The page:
Archive for October, 2008

BORN TO ROCK

October 16, 2008

I was very happy to see one of my musical favorites, Bruce Springsteen, was chosen as the halftime entertainment for the upcoming Super Bowl, especially since it will give me another chance to enjoy the band just months after I saw them play live!

Although I grew up in an area known for its early embrace of Springsteen’s music, I never paid attention until “Born To Run” made it to the radio in 1975 (can you believe that such a great anthem only made it to # 23?). After buying the album, it soon became one of my favorites, which drove my college roommate nuts because he hated Springsteen (or anyone with gravelly vocals like Bruce or Rod Stewart). While I had nothing to do with the endless streets Springsteen described (I had yet to even learn to drive), I loved his majestic music and propulsive rock. As the years went by, I continued to buy Springsteen’s albums and read every concert review in “Rolling Stone,” sad that I would never get a chance to see my hero because the tickets for Bruce’s stops in nearby Philly always disappeared so fast.

But I finally got a chance to see what all the fuss was about soon after I moved to California. Thanks to my job at dick clark productions, Sony Music offered me a ticket to Bruce’s show at the L.A. Sports Arena in 1984. Part of the “Born In The U.S.A.” tour, it was of course an excellent concert that went on and on, with a encore that included such rockers as “Do You Love Me, “Twist And Shout” and the band’s Detroit Medley. It was a show so good that when I went back to my car and found my radio had been stolen from the dashboard, I didn’t even care!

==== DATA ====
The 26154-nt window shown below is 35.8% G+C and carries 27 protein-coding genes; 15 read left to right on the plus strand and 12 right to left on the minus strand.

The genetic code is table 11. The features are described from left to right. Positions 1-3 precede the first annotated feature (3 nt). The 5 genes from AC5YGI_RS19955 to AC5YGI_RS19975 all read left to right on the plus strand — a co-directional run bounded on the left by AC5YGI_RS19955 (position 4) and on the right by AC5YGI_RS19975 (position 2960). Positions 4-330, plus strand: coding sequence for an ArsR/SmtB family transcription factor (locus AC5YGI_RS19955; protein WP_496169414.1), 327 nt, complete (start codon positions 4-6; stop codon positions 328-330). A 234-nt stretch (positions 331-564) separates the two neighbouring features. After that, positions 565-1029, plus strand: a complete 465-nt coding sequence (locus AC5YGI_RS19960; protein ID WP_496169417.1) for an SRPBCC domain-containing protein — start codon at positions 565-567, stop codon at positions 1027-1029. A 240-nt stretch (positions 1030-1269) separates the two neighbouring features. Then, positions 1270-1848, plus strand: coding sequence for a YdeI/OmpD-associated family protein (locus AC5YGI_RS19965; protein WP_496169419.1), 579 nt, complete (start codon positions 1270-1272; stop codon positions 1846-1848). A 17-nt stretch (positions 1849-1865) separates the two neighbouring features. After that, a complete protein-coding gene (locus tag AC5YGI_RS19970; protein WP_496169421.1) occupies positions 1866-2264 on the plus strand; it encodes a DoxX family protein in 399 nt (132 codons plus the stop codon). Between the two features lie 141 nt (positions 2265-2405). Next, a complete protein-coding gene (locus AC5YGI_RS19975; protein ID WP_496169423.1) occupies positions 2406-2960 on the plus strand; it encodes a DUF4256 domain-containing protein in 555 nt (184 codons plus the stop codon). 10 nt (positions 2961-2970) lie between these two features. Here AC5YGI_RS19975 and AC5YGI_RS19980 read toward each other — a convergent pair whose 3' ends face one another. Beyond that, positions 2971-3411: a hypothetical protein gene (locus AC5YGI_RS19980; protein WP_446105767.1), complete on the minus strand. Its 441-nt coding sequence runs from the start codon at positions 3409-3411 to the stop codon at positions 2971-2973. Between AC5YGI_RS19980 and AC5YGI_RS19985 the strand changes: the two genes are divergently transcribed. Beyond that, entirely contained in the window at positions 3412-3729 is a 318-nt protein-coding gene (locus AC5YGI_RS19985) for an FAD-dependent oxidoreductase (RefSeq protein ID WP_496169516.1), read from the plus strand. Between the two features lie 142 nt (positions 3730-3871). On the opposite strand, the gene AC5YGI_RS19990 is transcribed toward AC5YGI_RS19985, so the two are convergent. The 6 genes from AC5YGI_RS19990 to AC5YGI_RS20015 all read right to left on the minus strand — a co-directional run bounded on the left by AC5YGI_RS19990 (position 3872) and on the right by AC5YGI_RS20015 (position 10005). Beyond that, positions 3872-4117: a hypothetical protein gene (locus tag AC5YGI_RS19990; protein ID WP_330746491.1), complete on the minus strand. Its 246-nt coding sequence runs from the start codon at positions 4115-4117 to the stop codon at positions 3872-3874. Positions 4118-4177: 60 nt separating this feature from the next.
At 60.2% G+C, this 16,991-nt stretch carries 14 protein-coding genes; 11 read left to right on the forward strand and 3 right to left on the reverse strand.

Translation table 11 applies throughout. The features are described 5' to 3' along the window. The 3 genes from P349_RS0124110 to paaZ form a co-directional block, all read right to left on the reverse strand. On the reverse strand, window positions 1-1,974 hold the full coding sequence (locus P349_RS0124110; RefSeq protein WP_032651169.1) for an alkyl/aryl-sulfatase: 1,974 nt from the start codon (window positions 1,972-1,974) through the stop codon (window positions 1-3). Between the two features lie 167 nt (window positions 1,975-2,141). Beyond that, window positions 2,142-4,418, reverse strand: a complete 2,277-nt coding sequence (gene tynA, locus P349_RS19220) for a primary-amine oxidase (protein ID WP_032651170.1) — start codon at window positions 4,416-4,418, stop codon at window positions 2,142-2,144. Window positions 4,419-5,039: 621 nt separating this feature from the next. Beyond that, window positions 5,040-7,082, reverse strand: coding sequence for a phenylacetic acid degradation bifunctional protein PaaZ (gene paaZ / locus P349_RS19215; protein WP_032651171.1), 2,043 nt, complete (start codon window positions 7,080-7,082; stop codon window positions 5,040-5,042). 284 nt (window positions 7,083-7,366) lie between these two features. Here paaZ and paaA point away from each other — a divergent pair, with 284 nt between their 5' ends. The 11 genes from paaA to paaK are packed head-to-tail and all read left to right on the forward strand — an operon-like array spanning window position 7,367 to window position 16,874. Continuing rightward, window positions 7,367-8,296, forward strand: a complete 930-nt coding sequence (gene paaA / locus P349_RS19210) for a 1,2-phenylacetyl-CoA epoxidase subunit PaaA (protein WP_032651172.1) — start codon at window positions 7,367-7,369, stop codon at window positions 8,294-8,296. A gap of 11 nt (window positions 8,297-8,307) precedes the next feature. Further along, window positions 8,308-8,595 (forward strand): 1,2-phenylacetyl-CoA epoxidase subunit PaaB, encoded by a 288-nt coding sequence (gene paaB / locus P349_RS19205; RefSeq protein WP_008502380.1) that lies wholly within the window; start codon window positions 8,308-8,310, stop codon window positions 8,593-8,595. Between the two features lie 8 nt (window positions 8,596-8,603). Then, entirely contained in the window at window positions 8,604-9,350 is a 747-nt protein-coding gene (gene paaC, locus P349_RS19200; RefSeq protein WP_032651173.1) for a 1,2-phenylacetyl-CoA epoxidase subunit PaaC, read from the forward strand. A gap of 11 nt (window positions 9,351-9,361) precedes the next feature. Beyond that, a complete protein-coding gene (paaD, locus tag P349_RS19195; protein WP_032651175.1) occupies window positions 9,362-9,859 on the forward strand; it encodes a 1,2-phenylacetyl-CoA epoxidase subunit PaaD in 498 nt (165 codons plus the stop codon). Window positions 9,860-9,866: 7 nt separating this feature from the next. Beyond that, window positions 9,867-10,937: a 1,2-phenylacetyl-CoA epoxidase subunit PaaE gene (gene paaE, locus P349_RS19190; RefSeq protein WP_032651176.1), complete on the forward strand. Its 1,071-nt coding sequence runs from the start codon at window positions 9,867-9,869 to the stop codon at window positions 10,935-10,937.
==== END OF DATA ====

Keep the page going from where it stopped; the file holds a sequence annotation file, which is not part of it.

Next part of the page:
After seeing Bruce live, I pretty much said to myself I had seen it all, and in recent years, I’ve hardly gone to any concerts. But when I was visiting Pennsylvania in August, it turned out that Springsteen and the E Street Band was playing a stadium show in Hershey. It was a few days after my birthday and I couldn’t think of a better birthday treat. Amazingly, Bruce and the band hadn’t lost a step since 1984! Springsteen himself was a paragon of non-stop energy, spinning on the floor and dancing in the crowd, but what really amazed me was the performance of drummer Max Weinberg. The band played for three hours and ten minutes without an intermission, and since it was a summertime stadium show, the focus was on rockers. How hard was it for the Mighty Max to keep up a pounding beat for all that time? Rock and roll must truly keep you young!

One of the most interesting things about this tour was that fans brought¬† signs to request songs, the more obscure the better. That included covers the band hadn’t performed since their days on the Jersey shore and songs that had never even made it onto an album. Bruce pulled some signs from the crowd and ended up taking five of the suggestions. One song, “Part Man Part Monkey,” was a reggae track that Springsteen said the band didn’t even know! But that didn’t stop them from sounding just like the record, found on Springsteen’s box set of unreleased material, “Tracks.”

But the real highlight for me were the many songs from “Born To Run,” the album that first ignited my love affair with the music of Bruce Springsteen. In the encore alone, he played “Thunder Road, “Jungleland,” “Tenth Avenue Freeze-Out” and of course “Born To Run.”¬† I’m sure that come Super Bowl Sunday, 95 million people will feel the same way and sing “Tramps like us, baby, we were born to run”…

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